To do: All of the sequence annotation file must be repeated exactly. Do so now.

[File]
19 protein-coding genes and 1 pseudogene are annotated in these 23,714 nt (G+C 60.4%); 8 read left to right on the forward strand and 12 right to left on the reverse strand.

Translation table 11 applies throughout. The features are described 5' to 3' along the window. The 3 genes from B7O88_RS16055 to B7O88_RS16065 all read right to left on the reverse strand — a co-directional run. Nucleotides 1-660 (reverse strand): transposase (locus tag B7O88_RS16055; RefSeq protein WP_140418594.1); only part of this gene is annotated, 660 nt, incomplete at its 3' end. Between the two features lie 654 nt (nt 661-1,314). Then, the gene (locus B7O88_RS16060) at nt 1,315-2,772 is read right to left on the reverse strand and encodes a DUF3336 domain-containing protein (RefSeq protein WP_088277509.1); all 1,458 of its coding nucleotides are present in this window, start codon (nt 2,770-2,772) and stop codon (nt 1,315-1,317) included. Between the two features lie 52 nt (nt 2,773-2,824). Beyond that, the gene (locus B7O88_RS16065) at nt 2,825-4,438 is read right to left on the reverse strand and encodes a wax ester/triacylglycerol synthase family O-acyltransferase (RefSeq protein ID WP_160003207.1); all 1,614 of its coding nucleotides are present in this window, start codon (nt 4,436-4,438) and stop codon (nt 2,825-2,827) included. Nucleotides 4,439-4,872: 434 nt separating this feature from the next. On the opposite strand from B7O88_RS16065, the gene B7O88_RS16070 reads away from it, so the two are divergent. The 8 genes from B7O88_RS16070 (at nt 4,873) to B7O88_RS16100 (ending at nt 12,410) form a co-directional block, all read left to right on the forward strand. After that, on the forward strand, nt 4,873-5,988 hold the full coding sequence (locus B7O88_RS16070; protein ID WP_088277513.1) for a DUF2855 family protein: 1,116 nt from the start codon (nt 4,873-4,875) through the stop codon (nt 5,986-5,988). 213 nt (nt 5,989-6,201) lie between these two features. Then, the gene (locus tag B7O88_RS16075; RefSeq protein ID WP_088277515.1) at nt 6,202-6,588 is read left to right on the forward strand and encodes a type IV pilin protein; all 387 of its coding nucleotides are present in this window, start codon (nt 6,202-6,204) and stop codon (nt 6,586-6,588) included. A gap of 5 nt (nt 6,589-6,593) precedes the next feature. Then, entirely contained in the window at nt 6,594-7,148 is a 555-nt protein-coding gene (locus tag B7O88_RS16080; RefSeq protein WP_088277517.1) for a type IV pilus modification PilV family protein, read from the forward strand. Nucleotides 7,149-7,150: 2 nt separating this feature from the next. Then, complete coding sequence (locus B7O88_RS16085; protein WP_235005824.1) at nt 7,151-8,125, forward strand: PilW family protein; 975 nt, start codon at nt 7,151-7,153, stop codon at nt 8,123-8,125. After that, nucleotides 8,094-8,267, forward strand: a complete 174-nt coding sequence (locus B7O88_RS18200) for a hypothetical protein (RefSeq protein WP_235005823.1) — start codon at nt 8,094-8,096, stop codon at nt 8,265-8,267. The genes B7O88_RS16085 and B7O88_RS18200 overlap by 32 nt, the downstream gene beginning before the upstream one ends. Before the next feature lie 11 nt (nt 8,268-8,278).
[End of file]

19 protein-coding genes and 1 pseudogene are annotated in these 23,714 nt (G+C 60.4%); 8 read left to right on the forward strand and 12 right to left on the reverse strand.

Translation table 11 applies throughout. The features are described 5' to 3' along the window. The 3 genes from B7O88_RS16055 to B7O88_RS16065 all read right to left on the reverse strand — a co-directional run. Nucleotides 1-660 (reverse strand): transposase (locus tag B7O88_RS16055; RefSeq protein WP_140418594.1); only part of this gene is annotated, 660 nt, incomplete at its 3' end. Between the two features lie 654 nt (nt 661-1,314). Then, the gene (locus B7O88_RS16060) at nt 1,315-2,772 is read right to left on the reverse strand and encodes a DUF3336 domain-containing protein (RefSeq protein WP_088277509.1); all 1,458 of its coding nucleotides are present in this window, start codon (nt 2,770-2,772) and stop codon (nt 1,315-1,317) included. Between the two features lie 52 nt (nt 2,773-2,824). Beyond that, the gene (locus B7O88_RS16065) at nt 2,825-4,438 is read right to left on the reverse strand and encodes a wax ester/triacylglycerol synthase family O-acyltransferase (RefSeq protein ID WP_160003207.1); all 1,614 of its coding nucleotides are present in this window, start codon (nt 4,436-4,438) and stop codon (nt 2,825-2,827) included. Nucleotides 4,439-4,872: 434 nt separating this feature from the next. On the opposite strand from B7O88_RS16065, the gene B7O88_RS16070 reads away from it, so the two are divergent. The 8 genes from B7O88_RS16070 (at nt 4,873) to B7O88_RS16100 (ending at nt 12,410) form a co-directional block, all read left to right on the forward strand. After that, on the forward strand, nt 4,873-5,988 hold the full coding sequence (locus B7O88_RS16070; protein ID WP_088277513.1) for a DUF2855 family protein: 1,116 nt from the start codon (nt 4,873-4,875) through the stop codon (nt 5,986-5,988). 213 nt (nt 5,989-6,201) lie between these two features. Then, the gene (locus tag B7O88_RS16075; RefSeq protein ID WP_088277515.1) at nt 6,202-6,588 is read left to right on the forward strand and encodes a type IV pilin protein; all 387 of its coding nucleotides are present in this window, start codon (nt 6,202-6,204) and stop codon (nt 6,586-6,588) included. A gap of 5 nt (nt 6,589-6,593) precedes the next feature. Then, entirely contained in the window at nt 6,594-7,148 is a 555-nt protein-coding gene (locus tag B7O88_RS16080; RefSeq protein WP_088277517.1) for a type IV pilus modification PilV family protein, read from the forward strand. Nucleotides 7,149-7,150: 2 nt separating this feature from the next. Then, complete coding sequence (locus B7O88_RS16085; protein WP_235005824.1) at nt 7,151-8,125, forward strand: PilW family protein; 975 nt, start codon at nt 7,151-7,153, stop codon at nt 8,123-8,125. After that, nucleotides 8,094-8,267, forward strand: a complete 174-nt coding sequence (locus B7O88_RS18200) for a hypothetical protein (RefSeq protein WP_235005823.1) — start codon at nt 8,094-8,096, stop codon at nt 8,265-8,267. The genes B7O88_RS16085 and B7O88_RS18200 overlap by 32 nt, the downstream gene beginning before the upstream one ends. Before the next feature lie 11 nt (nt 8,268-8,278).